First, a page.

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Cloud cybersecurity: Vulnerabilities, frauds and limitations | Mateusz Chrobok | The Dev is in the Details #5

April 3, 2024

► In today’s episode:

  • Proactive measures undertaken by cloud service providers to safeguard the integrity of the cloud and the tangible outcomes of their efforts.
  • Sophisticated tactics employed by cybercriminals in exploiting vulnerabilities within cloud services.
  • Nuanced methodologies to infiltrate cloud systems and jeopardize sensitive data.
  • In-depth analysis and real-world case studies illustrating how vulnerabilities in cloud environments can lead to security breaches and data compromises.
  • Realms of malvertising, fraudulent activities, and the clandestine operations of the darknet.
  • Navigating the delicate balance between individual freedoms and the imperative of security.


Mateusz Chrobok: There is this illusion that the cloud is infinite, but at some point, if you're big enough, you can actually hit the limit. At the end of the day, the fraud is a little bit like sales. So you're having this funnel. I have seen situations where people say hey, I have a plugin in the darknet. I have a plugin with 10,000 users. I can sell it for $10,000, for example. You can update it and take over the browsers of the users. Ultimately, from my perspective, the internet is a dangerous place. The sooner you learn that, well, it's not a great idea…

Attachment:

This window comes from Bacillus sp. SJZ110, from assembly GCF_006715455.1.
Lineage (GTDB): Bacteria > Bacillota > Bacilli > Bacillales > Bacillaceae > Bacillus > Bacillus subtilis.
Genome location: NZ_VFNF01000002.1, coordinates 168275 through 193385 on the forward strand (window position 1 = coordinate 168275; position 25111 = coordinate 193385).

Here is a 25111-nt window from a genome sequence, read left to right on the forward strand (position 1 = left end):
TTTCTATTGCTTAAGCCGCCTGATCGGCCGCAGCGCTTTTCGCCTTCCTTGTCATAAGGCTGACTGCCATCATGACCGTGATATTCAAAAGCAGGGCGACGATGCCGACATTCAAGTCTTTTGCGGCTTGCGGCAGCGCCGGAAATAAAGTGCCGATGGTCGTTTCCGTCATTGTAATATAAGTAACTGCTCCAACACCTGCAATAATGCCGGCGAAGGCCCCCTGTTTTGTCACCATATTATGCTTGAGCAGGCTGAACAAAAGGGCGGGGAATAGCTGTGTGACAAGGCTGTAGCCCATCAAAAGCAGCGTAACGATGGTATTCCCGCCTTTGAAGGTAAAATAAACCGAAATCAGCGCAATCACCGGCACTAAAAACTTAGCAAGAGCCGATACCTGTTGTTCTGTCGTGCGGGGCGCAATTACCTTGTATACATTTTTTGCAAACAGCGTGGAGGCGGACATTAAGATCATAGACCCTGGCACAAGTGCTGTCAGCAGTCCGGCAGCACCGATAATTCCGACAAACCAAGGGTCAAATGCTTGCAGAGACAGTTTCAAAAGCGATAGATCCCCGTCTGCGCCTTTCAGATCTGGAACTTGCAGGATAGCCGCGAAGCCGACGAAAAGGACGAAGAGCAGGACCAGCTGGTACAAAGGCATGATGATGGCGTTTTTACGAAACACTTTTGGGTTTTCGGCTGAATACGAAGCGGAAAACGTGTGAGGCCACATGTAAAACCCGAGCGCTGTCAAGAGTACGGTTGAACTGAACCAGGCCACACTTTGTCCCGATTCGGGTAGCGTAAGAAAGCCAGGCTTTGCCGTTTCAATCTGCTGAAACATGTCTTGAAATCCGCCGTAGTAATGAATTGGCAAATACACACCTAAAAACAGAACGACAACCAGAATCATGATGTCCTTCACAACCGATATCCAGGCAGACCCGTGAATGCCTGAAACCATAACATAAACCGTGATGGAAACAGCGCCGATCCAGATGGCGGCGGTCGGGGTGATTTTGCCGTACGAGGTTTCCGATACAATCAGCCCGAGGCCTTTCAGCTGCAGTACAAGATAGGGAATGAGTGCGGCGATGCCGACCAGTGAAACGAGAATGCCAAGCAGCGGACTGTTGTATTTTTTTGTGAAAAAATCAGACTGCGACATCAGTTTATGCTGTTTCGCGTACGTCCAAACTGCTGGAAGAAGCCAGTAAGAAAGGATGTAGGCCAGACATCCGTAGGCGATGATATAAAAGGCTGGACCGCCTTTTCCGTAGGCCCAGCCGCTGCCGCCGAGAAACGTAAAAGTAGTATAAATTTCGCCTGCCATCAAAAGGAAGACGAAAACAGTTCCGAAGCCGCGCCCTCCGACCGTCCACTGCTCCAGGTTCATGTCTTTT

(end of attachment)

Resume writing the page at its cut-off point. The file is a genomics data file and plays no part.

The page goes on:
Łukasz Łażewski: Welcome to the Devs in the Details podcast. Dear listeners, today's guest is Mateusz Chrobok. With a diverse background in cybersecurity and leadership roles like CTO or CEO, he seamlessly navigates the realms of innovation. His expertise extends to cybersecurity, startups, and artificial intelligence. Through his YouTube channel, he generously shares insights into the latest trends, bringing tidbits from these spheres. Mateusz, welcome to the show. 

M: Thank you very much for the invitation.

Ł: It's amazing to have you here, and today's topic is security in and off the cloud, so I'm really curious, you know? Fantastic to have you here to talk about this with us. One of the things I want to start with is everyone has this illusion of cloud security working perfectly, especially big providers. I wonder what are your thoughts on that. Like, is it true that, because you know Google's of this world or Dropbox or all of these guys provide some sort of file storage? Do they really afford a sense of security and team that guarantees safety for their users, or is it actually an illusion?